The Senate again refused to prevent a filibuster against a House-passed energy bill Dec. 13, despite deletion of a controversial renewables portfolio standard that had been the source of many senators’ objections.
A Senate cloture vote — to limit debate — failed, 59-40, one vote short of the 60 votes needed to prevent the filibuster threatened by minority Senate Republicans. The vote was a setback for Senate Majority Leader Harry Reid, D-Nev., who had predicted he had 60 votes to proceed. (HNN 12/12/07)
The Democratic leadership was expected to make additional changes to the bill in attempt to secure a few more votes.
The Democratic-controlled House voted, 235-181, on Dec. 6 to pass the bill, which contains $9 billion in tax incentives for renewable energy sources, including extension of expiring federal production tax credits and clean renewable energy bonds for some forms of hydropower. The package also would expand tax credits to include ocean and hydrokinetic projects.
However, the Senate failed, 53-42, on Dec. 7 to block a threatened filibuster against the energy package, which contains language to benefit hydropower.
Senate Republicans mainly objected to the controversial renewable electricity standard, also called a renewables portfolio standard, and to language eliminating oil industry tax incentives in order to finance renewables incentives. Southern utilities lobbied strongly against the electricity standard, arguing there were few renewable energy sources like strong wind currents in their region, forcing them to rely on non-renewables.
Although Reid had predicted there would be “far more than 60 votes” to approve the revised package, it had remained unclear whether Senate Republicans or the president would go along with remaining provisions that would repeal about $13 billion in tax incentives extended to oil and gas companies. The White House has warned that the president would reject the bill if it came to his desk in its current form with billions of dollars in taxes on oil and natural gas companies.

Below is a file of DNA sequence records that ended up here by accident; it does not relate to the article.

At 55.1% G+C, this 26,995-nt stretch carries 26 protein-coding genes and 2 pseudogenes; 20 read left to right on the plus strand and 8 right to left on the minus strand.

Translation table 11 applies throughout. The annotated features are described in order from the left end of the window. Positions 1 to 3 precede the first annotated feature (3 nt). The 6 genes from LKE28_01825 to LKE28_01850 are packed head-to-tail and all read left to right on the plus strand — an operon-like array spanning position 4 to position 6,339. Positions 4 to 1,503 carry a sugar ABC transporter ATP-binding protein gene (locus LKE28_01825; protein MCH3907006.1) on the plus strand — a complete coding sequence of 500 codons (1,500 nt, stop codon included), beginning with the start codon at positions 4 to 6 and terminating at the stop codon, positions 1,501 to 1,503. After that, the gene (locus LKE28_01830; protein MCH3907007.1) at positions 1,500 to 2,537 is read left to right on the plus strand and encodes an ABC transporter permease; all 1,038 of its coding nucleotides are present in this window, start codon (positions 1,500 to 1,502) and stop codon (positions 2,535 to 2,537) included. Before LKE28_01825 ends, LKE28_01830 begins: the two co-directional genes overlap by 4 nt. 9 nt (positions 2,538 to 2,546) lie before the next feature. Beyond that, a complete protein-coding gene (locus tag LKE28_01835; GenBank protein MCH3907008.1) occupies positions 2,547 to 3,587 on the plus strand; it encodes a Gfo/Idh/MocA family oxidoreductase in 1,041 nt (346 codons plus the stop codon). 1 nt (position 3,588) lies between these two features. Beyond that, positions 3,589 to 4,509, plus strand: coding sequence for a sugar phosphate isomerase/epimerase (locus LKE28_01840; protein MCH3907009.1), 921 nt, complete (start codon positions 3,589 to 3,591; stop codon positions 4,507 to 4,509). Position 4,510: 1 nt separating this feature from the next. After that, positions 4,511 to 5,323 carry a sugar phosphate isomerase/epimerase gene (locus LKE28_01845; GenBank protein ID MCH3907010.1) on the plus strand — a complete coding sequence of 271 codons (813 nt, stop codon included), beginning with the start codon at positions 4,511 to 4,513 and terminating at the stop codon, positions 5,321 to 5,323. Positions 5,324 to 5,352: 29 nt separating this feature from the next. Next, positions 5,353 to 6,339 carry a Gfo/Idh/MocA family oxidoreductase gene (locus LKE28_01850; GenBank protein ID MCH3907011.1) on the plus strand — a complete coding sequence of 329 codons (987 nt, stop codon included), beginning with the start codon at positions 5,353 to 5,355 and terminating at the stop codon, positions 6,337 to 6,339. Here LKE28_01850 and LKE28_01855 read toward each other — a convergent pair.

Before the Dec. 13 vote, Sen. Pete Domenici, R-N.M., the ranking Republican on the Senate Energy Committee, warned his colleagues that passing the bill with taxes opposed by the White House would doom the measure.
“It’s a wasted time and effort to pass a bill with $21 billion worth of the taxes,” Domenici said. “It can’t be done.”
House Democrats introduced the current bill after it became apparent a previous bill passed by the House in August and a vastly different bill passed by the Senate would not be reconciled. (HNN 11/1/07)
The controversial national renewable electricity standard language would require electric utilities to generate 15 percent of their electricity from renewables by 2020 or to buy renewable energy credits to meet the standard. Incremental hydropower, hydrokinetic, ocean, and tidal energy meet the bill’s definition of renewable energy and would count toward meeting the standard.
Bill extends tax credits, raises limit on energy bonds
The most recent version presented to the Senate only proposed to extend the renewables production tax credit for two years — instead of the House’s four years — for eligible renewables including incremental hydropower at existing plants and hydropower added to non-powered dams. Ocean energy technologies also would be added to those eligible for production tax credits.
The bill’s total $21.5 billion tax package also would establish a new national bonding limitation of $2 billion for the Clean Renewable Energy Bonds program for public power generators.